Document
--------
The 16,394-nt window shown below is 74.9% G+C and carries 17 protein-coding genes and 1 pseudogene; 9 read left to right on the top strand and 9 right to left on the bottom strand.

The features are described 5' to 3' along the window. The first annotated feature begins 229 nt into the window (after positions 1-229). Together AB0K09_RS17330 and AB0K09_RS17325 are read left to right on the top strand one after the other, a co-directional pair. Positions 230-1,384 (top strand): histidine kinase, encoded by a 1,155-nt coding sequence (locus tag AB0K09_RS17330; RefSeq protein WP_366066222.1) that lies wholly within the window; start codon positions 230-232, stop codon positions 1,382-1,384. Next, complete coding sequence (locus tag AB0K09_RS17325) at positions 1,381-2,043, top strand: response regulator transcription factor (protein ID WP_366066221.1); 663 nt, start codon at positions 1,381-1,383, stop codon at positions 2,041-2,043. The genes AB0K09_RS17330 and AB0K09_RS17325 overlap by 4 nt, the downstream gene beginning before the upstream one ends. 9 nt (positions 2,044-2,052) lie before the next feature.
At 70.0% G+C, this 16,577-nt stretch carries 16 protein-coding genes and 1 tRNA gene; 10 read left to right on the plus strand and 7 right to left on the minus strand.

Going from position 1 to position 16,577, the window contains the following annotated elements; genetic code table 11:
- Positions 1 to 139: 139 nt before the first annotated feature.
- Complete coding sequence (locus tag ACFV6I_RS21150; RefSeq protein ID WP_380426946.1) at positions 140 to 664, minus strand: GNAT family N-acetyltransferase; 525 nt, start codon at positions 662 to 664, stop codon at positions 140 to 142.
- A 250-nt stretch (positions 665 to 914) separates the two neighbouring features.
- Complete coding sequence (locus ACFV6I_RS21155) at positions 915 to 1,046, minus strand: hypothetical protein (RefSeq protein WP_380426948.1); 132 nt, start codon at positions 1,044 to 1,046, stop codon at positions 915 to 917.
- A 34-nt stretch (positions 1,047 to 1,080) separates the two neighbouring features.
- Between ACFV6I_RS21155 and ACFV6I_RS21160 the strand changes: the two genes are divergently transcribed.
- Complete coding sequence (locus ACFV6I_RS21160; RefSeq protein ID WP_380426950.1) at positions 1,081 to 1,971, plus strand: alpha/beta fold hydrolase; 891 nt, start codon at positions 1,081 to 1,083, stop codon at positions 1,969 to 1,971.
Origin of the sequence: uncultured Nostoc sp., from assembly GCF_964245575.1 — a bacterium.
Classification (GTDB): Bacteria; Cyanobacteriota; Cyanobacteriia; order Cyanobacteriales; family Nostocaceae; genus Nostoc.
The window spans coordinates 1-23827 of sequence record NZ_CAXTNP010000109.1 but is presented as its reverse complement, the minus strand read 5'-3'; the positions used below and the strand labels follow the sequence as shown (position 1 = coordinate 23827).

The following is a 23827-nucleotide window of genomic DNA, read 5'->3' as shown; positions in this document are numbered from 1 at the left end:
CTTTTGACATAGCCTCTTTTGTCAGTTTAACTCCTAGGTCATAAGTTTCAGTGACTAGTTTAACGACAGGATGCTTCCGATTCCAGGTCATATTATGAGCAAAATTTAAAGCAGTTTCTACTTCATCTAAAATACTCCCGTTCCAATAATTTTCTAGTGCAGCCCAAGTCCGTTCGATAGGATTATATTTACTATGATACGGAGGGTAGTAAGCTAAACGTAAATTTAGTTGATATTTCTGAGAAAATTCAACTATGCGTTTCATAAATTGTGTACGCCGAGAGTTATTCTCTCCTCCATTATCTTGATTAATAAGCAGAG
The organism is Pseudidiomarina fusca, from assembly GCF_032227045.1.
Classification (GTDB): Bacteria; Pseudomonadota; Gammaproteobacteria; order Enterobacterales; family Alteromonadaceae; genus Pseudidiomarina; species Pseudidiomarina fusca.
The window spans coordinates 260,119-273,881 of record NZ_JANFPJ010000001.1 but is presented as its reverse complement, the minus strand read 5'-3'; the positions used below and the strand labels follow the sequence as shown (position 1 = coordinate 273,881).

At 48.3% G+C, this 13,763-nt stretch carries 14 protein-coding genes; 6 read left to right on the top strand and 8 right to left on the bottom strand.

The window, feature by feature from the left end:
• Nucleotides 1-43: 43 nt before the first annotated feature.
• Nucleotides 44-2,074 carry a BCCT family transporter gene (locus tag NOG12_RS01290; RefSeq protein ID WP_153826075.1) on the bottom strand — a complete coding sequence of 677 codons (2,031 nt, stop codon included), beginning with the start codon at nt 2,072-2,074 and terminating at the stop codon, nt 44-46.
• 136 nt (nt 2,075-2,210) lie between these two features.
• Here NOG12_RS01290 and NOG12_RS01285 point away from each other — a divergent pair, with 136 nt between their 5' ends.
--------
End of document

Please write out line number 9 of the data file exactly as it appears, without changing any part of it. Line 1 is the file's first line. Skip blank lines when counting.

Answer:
- A 34-nt stretch (positions 1,047 to 1,080) separates the two neighbouring features.